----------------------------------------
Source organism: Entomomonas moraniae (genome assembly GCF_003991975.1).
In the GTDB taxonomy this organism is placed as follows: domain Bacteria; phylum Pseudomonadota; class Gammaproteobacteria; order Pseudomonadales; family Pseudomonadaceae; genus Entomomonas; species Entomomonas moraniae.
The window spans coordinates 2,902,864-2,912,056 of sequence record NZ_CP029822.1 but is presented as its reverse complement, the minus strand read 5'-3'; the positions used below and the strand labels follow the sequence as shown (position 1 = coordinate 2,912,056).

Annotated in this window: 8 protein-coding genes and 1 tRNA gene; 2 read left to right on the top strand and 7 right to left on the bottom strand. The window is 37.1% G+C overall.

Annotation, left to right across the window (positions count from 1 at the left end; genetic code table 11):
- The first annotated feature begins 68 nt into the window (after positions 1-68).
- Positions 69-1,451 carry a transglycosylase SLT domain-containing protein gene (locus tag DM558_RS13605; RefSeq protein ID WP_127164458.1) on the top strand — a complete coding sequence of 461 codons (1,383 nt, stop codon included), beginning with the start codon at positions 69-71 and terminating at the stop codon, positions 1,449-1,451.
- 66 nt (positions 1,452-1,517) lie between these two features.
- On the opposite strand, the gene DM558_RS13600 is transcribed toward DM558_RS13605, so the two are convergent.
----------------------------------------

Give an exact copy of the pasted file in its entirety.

Source organism: Entomomonas moraniae (genome assembly GCF_003991975.1).
In the GTDB taxonomy this organism is placed as follows: domain Bacteria; phylum Pseudomonadota; class Gammaproteobacteria; order Pseudomonadales; family Pseudomonadaceae; genus Entomomonas; species Entomomonas moraniae.
The window spans coordinates 2,902,864-2,912,056 of sequence record NZ_CP029822.1 but is presented as its reverse complement, the minus strand read 5'-3'; the positions used below and the strand labels follow the sequence as shown (position 1 = coordinate 2,912,056).

Annotated in this window: 8 protein-coding genes and 1 tRNA gene; 2 read left to right on the top strand and 7 right to left on the bottom strand. The window is 37.1% G+C overall.

Annotation, left to right across the window (positions count from 1 at the left end; genetic code table 11):
- The first annotated feature begins 68 nt into the window (after positions 1-68).
- Positions 69-1,451 carry a transglycosylase SLT domain-containing protein gene (locus tag DM558_RS13605; RefSeq protein ID WP_127164458.1) on the top strand — a complete coding sequence of 461 codons (1,383 nt, stop codon included), beginning with the start codon at positions 69-71 and terminating at the stop codon, positions 1,449-1,451.
- 66 nt (positions 1,452-1,517) lie between these two features.
- On the opposite strand, the gene DM558_RS13600 is transcribed toward DM558_RS13605, so the two are convergent.